The Arkansas State Police is a happening place to be, especially in the motor vehicle office and even more so from one to four when they are administering driving tests. I recently took a family member to fill out some paperwork, which provided me plenty of time to sit in the waiting room and watch people coming and going. Anxious teens milled around, some of whom were too cool to show their jitters. Nervous mothers smacking gum contrasted against parents who rolled their eyes,
Archives for April 2017
Receiving a long awaited publishing contract is a euphoric feeling. It’s also terrifying for someone like me, a recovering people-pleaser. I love absolutely everything about the creative process. From spinning a story world into existence, breathing characters to life or muddling through their spiritual and emotional transformations, I find the entire journey exhilarating. I even love the grueling grind of editing. (Most days, at least.) With my debut release scheduled for summer of 2018, life is a whirlwind of excitement. Edits and marketing plans, launch
With my debut book release with Tyndale scheduled for summer of 2018, this week I’ve begun the daunting task of writing another story. It’s set in one of my favorite time periods…the Civil War. This isn’t a new assignment for me. This will actually be the fourth Civil War story I’ve penned, uh, typed, but the research involved is always staggering. Always bloody and gruesome, yet filled with heroism, astounding tales of beauty and forgiveness…even humor. People like 11 year-old Grace Bedell who wrote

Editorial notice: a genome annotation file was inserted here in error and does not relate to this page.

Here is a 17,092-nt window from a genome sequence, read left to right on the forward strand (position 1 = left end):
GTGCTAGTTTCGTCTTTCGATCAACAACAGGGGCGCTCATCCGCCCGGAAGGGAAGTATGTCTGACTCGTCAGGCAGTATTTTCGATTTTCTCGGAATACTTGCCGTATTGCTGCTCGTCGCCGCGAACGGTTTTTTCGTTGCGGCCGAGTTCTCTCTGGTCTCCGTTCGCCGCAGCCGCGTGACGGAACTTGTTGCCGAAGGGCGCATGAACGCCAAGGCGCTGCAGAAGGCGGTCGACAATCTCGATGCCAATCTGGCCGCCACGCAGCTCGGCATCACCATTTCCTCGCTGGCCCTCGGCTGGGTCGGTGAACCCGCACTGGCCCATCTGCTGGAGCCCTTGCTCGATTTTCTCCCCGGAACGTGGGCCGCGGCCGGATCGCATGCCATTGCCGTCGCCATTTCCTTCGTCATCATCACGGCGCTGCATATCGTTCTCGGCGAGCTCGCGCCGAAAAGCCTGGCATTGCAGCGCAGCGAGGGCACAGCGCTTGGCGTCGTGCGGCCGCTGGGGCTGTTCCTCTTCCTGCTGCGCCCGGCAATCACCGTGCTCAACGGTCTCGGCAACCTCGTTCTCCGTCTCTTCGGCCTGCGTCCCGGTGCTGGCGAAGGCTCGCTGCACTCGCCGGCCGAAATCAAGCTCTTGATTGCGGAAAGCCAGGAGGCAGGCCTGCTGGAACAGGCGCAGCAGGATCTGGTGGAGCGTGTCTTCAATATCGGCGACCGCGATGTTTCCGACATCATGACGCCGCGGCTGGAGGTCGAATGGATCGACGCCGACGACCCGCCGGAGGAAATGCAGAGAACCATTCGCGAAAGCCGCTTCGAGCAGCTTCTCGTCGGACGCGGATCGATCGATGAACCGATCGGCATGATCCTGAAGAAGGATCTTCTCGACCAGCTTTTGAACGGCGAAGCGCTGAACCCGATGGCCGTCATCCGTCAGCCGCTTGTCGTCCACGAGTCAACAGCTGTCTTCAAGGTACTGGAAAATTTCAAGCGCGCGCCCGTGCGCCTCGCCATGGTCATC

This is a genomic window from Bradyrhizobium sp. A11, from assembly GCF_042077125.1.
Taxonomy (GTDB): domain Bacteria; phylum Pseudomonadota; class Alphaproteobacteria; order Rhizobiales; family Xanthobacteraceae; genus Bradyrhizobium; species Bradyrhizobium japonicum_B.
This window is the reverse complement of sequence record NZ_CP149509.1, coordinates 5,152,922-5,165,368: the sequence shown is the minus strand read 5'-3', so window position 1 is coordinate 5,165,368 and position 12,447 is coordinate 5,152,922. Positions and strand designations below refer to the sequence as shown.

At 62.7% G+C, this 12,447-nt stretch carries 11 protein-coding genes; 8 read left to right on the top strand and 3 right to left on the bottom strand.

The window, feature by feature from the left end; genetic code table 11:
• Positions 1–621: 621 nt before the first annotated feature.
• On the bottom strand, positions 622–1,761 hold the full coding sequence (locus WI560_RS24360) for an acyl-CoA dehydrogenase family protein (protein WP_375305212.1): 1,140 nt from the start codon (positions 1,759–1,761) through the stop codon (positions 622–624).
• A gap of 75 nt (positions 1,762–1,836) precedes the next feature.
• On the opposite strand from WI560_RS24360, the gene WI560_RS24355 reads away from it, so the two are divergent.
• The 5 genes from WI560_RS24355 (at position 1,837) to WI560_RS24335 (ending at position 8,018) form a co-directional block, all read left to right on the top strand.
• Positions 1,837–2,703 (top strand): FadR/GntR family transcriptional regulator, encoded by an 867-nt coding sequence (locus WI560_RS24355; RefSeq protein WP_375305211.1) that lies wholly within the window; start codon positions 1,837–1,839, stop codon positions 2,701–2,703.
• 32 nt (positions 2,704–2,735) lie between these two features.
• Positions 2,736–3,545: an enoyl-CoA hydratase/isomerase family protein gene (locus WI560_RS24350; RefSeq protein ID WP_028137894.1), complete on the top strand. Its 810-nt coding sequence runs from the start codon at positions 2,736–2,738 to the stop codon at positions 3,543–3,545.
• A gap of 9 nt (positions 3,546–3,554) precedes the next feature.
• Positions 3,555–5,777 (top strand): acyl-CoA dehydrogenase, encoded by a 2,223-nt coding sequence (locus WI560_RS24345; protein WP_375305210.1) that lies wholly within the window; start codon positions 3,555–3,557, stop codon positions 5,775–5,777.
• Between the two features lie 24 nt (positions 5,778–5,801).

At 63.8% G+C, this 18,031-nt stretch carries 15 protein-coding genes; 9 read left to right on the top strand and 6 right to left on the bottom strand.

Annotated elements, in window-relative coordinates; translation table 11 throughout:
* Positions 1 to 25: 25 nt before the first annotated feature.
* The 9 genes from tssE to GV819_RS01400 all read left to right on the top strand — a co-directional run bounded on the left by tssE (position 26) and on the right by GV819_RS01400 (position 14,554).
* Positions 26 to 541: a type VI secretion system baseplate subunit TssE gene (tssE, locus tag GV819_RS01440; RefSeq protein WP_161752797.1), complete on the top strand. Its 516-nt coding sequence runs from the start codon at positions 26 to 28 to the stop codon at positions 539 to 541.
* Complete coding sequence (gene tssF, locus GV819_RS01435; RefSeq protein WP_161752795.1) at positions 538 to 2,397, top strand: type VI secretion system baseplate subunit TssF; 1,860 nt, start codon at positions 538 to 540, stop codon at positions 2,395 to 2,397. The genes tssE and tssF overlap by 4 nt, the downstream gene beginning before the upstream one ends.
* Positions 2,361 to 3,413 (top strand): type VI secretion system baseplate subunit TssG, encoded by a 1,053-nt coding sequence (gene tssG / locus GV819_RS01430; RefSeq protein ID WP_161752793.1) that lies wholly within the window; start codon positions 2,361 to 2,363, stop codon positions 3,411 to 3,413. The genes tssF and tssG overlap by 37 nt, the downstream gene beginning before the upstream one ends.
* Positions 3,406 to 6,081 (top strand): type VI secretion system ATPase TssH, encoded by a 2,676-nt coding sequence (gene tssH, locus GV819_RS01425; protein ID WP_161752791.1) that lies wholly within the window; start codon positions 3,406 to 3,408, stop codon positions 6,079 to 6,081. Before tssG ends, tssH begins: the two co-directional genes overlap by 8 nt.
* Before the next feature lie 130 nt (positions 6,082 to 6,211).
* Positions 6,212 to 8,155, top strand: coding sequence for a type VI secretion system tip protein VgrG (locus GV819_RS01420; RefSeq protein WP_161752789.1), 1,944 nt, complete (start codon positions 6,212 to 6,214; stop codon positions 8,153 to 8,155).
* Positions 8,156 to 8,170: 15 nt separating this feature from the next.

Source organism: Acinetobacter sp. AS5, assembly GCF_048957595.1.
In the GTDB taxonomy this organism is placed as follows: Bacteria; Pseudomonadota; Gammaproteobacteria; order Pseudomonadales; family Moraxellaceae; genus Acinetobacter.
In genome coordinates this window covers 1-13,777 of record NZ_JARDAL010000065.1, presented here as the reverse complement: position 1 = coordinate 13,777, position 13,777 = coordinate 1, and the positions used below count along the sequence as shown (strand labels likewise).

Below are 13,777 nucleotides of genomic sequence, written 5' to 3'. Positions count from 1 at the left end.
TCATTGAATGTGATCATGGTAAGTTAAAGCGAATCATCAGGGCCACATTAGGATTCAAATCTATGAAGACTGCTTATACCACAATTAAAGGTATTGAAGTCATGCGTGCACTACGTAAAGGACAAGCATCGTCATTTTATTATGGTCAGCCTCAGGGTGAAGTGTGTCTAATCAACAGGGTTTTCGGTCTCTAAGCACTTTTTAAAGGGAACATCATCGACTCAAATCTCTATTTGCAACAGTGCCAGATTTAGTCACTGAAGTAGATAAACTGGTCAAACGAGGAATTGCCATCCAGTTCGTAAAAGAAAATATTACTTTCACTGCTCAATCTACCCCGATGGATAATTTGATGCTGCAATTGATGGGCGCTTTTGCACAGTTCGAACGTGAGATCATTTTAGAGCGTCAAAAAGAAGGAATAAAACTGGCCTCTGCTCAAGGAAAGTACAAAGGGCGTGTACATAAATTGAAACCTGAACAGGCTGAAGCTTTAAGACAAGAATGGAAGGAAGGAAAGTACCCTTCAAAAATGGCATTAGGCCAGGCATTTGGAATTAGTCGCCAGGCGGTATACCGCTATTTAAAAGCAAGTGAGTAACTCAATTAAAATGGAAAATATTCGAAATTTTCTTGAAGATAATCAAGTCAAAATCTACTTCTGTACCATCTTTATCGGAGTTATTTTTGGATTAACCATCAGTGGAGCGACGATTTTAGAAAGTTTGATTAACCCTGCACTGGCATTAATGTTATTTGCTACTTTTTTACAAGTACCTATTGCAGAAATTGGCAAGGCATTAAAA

Wild child. Stubborn. Headstrong. Independent. Strong-willed. Although, having been one of those myself, I suppose I’ve always preferred the term “steadfastly-minded”. You know the type of kid I’m talking about. If you’re not sure, here’s a checklist. You might have a wild child if… -You’ve considered purchasing a taser as a disciplinary tool. Okay, not really. (But maybe.) -The medical personnel at the ER know you and your kid by name. – Your kid can unlock any child-proof device invented in under 3.7 seconds.
You know the feeling. A cold, clenched stomach. Darkness. A pounding heart. All you want to do is hide. You beg the eyes fixed on you to disappear but they won’t. They gape and you wonder what they must think, how they must see you. You feel worthless. Exposed. I’m talking about shame. Is there a more miserable feeling? Growing up with a seizure disorder left me with plenty of fodder for times to reflect on this feeling. Most of the time I felt normal.